‘Corrugate warehouses turned their backs so they couldn’t see. Forests of old defunct aerials looked away so they wouldn’t witness. Floodlights of solitary masts closed their eyes to all that happened in these bad yards. Voltage boxes sat low in the water. Abandoned train carriages faced the other way. Stacks of concrete sleepers played dead. A whole skyline of relinquished cranes and masts and pylons and dark high-rises were too far away to claim to have seen anything. Fire escapes leaned drunkenly. Then the road rose out of the water like a slipway and they came upon land.’
Take note. In future, when I review a book after a bit of an absence, it is normally because the book in question is so mind-blowingly good that I have to share my thoughts!
The Earlie King & The Kid In Yellow is Cork author Danny Denton’s debut novel. What a novel to start your writing career with! The writing is incredibly inventive and original throughout while the plot is simple enough to hook the reader. Denton experiments with character, dialogue and punctuation making this book unlike anything else that you will read this year. While I love literary fiction, even the abstract nature of it can become predictable now and again. So it is invigorating to read something so completely fresh and different once in a while.
“It was impossible to tell whether the rain was one thing, a single natural element or a trillion things happening at once. It was the same with the world, and people.”
The novel is set in a futuristic Ireland where all and sundry is awash with eternal rain and suffocating corruption. There is no real government or police force so the country is beholden to all the ills that come with a fallen society. The mythical Earlie King and his Earlie Boys rule Dublin with an untouchable menace. People disappear and bodies appear at a furious rate. All across the city, the eye of the king is sprayed on the walls to remind the people that their true ruler is watching. No one dares go against him, that is until the Kid In Yellow steals from him.
The Kid In Yellow sets in motion a whole chain of events that disturb the new world order. Suddenly everyone is talking about and looking for this mysterious renegade. A world-weary policeman decides to solve one more case after years of not even bothering to try. A journalist keeps tabs on the exact crimes of the Earlie mob for a time when it will be safe to reveal them. In the background lurks Saint Vincent DePaul, a vigilante who burns buildings for the poor, and the gleeful Mister Violence who seems to hiding around every corner.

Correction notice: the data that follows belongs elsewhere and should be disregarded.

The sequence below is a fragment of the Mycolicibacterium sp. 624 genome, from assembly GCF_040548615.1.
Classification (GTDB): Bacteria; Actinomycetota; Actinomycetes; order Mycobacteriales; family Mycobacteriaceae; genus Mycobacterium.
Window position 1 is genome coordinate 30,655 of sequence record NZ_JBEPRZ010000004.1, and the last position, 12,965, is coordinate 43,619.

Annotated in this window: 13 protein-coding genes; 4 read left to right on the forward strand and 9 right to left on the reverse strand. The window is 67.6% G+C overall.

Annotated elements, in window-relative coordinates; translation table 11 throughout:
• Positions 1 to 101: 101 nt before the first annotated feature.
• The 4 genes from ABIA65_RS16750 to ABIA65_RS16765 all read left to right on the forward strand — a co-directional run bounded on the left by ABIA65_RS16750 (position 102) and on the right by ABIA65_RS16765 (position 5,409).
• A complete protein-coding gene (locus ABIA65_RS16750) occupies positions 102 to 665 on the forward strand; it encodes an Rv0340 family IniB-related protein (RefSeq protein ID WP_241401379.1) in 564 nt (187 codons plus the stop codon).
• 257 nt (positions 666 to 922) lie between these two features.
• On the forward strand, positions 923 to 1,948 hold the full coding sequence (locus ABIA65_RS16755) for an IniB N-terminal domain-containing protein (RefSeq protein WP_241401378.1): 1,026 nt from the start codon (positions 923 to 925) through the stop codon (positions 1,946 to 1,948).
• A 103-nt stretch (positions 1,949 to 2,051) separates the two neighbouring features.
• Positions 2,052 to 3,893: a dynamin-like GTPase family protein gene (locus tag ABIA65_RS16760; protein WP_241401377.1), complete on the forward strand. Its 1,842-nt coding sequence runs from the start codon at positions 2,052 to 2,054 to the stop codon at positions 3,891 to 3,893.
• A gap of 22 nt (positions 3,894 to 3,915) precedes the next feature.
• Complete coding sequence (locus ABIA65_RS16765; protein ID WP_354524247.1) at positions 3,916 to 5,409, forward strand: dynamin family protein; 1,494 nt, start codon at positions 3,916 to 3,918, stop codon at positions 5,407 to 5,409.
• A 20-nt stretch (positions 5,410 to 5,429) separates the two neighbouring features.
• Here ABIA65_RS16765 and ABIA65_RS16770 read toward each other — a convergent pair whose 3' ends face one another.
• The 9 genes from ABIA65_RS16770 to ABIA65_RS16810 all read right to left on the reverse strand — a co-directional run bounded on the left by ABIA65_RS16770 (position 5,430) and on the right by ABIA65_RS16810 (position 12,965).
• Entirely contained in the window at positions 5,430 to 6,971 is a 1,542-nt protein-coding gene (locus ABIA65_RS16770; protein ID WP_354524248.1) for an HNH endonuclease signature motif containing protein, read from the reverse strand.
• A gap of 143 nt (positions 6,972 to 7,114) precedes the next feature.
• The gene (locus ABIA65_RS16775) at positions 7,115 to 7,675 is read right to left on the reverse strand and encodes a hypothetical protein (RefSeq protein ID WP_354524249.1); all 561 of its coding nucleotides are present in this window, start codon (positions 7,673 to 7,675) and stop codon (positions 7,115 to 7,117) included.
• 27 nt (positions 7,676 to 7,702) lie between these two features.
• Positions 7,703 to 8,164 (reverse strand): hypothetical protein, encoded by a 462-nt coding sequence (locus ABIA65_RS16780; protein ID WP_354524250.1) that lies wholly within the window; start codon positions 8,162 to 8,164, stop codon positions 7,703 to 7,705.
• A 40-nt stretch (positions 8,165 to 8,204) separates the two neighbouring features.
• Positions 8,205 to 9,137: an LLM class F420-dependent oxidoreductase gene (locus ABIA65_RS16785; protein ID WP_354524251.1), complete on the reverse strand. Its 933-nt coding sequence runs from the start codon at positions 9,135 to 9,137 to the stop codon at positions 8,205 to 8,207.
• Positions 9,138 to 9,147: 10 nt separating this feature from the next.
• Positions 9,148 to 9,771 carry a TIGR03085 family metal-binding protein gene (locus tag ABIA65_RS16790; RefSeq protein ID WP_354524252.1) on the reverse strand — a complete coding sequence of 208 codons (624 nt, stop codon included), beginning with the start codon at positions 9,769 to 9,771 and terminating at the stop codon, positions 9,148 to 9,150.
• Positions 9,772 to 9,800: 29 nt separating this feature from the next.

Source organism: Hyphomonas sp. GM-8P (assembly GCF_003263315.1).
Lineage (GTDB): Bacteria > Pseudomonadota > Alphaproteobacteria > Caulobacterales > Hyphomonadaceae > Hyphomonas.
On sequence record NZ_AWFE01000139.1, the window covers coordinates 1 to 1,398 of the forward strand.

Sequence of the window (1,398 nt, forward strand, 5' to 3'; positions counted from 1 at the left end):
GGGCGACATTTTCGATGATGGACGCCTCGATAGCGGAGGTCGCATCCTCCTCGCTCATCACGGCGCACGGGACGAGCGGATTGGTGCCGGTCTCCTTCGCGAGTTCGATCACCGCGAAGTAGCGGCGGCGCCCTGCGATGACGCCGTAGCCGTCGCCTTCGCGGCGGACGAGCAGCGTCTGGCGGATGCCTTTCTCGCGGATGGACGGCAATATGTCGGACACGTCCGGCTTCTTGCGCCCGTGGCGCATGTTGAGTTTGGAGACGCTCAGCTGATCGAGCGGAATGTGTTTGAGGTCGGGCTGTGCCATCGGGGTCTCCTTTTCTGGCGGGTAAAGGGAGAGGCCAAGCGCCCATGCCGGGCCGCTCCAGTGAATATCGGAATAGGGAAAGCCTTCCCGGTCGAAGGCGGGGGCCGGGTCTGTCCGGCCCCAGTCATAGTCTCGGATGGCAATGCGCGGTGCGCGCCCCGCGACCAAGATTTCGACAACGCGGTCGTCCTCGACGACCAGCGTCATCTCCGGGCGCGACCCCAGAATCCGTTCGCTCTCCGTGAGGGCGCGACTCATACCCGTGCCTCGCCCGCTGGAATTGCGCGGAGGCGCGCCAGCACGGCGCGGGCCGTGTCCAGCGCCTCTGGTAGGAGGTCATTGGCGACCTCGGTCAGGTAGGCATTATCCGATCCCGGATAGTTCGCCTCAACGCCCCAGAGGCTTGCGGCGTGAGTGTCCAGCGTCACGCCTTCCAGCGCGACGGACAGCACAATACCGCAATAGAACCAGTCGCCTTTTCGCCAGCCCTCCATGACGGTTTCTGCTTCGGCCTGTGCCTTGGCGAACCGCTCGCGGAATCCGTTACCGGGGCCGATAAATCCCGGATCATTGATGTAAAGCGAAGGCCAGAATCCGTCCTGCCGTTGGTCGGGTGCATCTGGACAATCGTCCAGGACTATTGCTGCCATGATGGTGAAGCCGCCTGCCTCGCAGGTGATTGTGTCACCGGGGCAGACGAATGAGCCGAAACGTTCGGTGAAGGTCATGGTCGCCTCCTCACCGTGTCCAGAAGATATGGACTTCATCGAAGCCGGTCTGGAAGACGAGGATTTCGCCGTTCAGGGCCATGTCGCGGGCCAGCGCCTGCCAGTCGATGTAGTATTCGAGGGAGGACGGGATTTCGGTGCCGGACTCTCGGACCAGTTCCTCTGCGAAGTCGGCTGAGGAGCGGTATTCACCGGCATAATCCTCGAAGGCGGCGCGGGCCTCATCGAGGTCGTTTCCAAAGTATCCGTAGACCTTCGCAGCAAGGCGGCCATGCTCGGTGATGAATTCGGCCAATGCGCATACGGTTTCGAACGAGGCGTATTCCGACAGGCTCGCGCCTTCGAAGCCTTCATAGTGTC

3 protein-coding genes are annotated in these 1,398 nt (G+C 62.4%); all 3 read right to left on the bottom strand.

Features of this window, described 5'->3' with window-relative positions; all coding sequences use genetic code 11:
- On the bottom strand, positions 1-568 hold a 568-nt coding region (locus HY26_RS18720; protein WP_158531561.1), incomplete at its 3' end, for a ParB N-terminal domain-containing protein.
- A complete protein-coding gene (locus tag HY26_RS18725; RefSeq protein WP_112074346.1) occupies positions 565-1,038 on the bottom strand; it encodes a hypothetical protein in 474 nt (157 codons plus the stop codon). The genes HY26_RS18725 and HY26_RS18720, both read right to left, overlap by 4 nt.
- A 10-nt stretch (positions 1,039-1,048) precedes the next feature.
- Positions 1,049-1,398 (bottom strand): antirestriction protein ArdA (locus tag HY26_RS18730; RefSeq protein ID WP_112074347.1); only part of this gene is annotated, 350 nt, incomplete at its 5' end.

It takes immense imagination and craft to tie all these elements together and create a story and Danny Denton must be given immense credit for that. A story as wild and flamboyant as this needs a true master to tame it.
To conclude, I would call this novel a close literary relative of Max Max: Fury Road. It is one that you will rave about to your friends upon reading. The next time the rain comes, I will definitely look at it differently.
‘Is a few people telling us meaningless stories lately.’
‘All stories are meaningless,’ Sweeney said. ‘Only you yourself put meaning to them. The whole of life is meaningless. You just try to put your meaning to it day by day.’
- The last time I was this excited about a book was when I read Kevin Barry’s City Of Bohane. Both of these novels are similar in that the are set in dystopian Ireland and the villains are vaguely hipster, but in the end they complement each other instead of being identical companions.
- Someone on Twitter actually recommended Michael Hughes’ novel Country as a similar read to City Of Bohane and The Earlie King. It retells the story of the Iliad in the context of the Troubles in Northern Ireland. Needless to say I bought a copy of this as soon as I could and will read very soon.
- Danny Denton thanks, amongst many others, Mike McCormack of Solar Bones fame and Max Porter, author of Grief is the thing with feathers, in his acknowledgements. Two incredible mentors to have at your side.
- Because I am a massive nerd, I sometimes listened to the sound of rain while reading this novel to make it even more atmospheric. I got some stick off my wife for that. 😦